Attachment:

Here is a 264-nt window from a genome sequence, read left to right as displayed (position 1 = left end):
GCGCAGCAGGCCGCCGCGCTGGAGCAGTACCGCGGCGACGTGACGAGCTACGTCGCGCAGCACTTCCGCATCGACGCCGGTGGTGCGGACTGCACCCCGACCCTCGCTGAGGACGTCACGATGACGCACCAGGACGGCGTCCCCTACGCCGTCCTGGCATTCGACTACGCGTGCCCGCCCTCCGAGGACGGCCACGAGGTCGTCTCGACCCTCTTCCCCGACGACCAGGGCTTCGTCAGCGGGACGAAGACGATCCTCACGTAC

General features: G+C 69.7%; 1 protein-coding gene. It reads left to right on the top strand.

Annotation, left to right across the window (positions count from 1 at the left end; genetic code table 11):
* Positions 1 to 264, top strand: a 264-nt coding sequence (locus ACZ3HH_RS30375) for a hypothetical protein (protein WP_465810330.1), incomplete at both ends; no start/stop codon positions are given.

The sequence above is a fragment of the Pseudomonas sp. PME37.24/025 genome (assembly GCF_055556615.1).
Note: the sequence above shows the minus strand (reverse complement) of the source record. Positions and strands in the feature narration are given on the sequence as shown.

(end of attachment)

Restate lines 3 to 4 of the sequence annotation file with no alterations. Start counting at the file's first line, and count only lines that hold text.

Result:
General features: G+C 69.7%; 1 protein-coding gene. It reads left to right on the top strand.

Annotation, left to right across the window (positions count from 1 at the left end; genetic code table 11):